Sierra Leone English (official), Mende (southern vernacular), Temne (northern vernacular), Krio (lingua franca)
Singapore Mandarin 35%, English 23%, Malay 14.1%, Hokkien 11.4%, Cantonese 5.7%, Teochew 4.9%, Tamil 3.2%, other Chinese dialects 1.8%, other 0.9% (2000)
Slovakia Slovak 84% (official), Hungarian 11%, Roma 2%, Ukrainian 1% (2001)
Slovenia Slovenian 91%, Serbo-Croatian 5% (2002)
Solomon Islands English 1%–2% (official), Melanesian pidgin (lingua franca), 120 indigenous languages
Somalia Somali (official), Arabic, English, Italian
South Africa IsiZulu 23.8%, IsiXhosa 17.6%, Afrikaans 13.3%, Sepedi 9.4%, English 8.2%, Setswana 8.2%, Sesotho 7.9%, Xitsonga 4.4%, other 7.2%
South Sudan English (official), Arabic (includes Juba and Sudanese variants) (official), regional languages include Dinka, Nuer, Bari, Zande, Shilluk
Spain Castilian Spanish 74% (official nationwide); Catalan 17%, Galician 7%, Basque 2% (each official regionally)
Sri Lanka Sinhala 74% (official and national), Tamil 18% (national), other 8%; English is commonly used in government and spoken competently by about 10%
Sudan Arabic (official), Nubian, Ta Bedawie, diverse dialects of Nilotic, Nilo-Hamitic, Sudanic languages, English
Suriname Dutch (official), Surinamese (lingua franca), English widely spoken, Hindustani, Javanese
Swaziland English, siSwati (both official)
Sweden Swedish, small Sami- and Finnish-speaking minorities
Switzerland German 64%, French 20%, Italian 7% (all official); Romansch 0.5% (national)
Syria Arabic (official); Kurdish, Armenian, Aramaic, Circassian widely understood; French, English somewhat understood
Taiwan Chinese (Mandarin, official), Taiwanese (Min), Hakka dialects
Tajikistan Tajik (official), Russian widely used in government and business
Tanzania Swahili, English (both official); Arabic; many local languages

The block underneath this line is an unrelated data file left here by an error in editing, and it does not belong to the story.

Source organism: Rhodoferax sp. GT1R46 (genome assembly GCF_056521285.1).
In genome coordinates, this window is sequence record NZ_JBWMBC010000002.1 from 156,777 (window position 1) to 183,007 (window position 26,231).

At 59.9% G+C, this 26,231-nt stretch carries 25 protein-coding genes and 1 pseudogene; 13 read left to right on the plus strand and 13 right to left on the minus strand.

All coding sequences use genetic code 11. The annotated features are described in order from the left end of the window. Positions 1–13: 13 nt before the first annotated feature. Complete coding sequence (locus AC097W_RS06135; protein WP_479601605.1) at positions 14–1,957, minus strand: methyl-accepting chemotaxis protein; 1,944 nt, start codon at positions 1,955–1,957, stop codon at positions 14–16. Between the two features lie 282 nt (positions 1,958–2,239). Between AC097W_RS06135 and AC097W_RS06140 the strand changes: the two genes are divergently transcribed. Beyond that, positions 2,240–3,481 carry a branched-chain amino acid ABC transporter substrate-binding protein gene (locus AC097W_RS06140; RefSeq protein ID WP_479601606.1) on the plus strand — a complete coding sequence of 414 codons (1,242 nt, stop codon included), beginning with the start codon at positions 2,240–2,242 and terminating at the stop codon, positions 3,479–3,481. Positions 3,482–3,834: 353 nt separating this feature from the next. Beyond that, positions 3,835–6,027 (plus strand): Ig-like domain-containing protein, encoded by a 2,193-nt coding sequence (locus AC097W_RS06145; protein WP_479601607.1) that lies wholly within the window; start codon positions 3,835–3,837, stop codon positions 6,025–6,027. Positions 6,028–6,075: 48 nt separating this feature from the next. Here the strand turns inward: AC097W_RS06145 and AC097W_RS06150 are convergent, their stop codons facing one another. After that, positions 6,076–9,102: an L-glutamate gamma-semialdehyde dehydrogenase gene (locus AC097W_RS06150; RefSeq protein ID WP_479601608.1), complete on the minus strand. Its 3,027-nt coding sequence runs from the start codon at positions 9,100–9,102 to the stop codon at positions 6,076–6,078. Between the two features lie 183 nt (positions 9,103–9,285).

Thailand Thai (Siamese), English (secondary language of the elite), ethnic and regional dialects
Togo French (official, commerce); Ewé, Mina (south); Kabyé, Dagomba (north); and many dialects
Tonga Tongan (an Austronesian language), English
Trinidad and Tobago English (official), Hindi, French, Spanish, Chinese
Tunisia Arabic (official, commerce), French (commerce)
Turkey Turkish (official), Kurdish, Dimli, Azeri, Kabardian
Turkmenistan Turkmen 72%; Russian 12%; Uzbek 9%, other 7%
Tuvalu Tuvaluan, English, Samoan, Kiribati (on the island of Nui)
Uganda English (official), Ganda or Luganda, other Niger-Congo languages, Nilo-Saharan languages, Swahili, Arabic
Ukraine Ukrainian 67%, Russian 24%, Romanian, Polish, Hungarian
United Arab Emirates Arabic (official), Persian, English, Hindi, Urdu
United Kingdom English, Welsh, Scots Gaelic
United States English 82%, Spanish 11% (2000)
Uruguay Spanish, Portunol, or Brazilero
Uzbekistan Uzbek 74.3%, Russian 14.2%, Tajik 4.4%, other 7.1%
Vanuatu Bislama 23% (a Melanesian pidgin English), English 2%, French 1% (all 3 official); more than 100 local languages 73%
Vatican City (Holy See) Italian, Latin, French, various other languages
Venezuela Spanish (official), numerous indigenous dialects
Vietnam Vietnamese (official); English (increasingly favored as a second language); some French, Chinese, Khmer; mountain area languages (Mon-Khmer and Malayo-Polynesian)
Western Sahara (proposed state) Hassaniya Arabic, Moroccan Arabic
Yemen Arabic
Zambia English (official); major vernaculars: Bemba, Kaonda, Lozi, Lunda, Luvale, Nyanja, Tonga; about 70 other indigenous languages
Zimbabwe English (official), Shona, Ndebele (Sindebele), numerous minor tribal dialects

Information Please® Database, © 2007 Pearson Education, Inc. All rights reserved.

World CapitalsCountriesEthnicity and Race by Countries

24 X 7

Private Tutor

Click Here for Details
24 x 7 Tutor Availability
Unlimited Online Tutoring
1-on-1 Tutoring
Explore , Algebra 1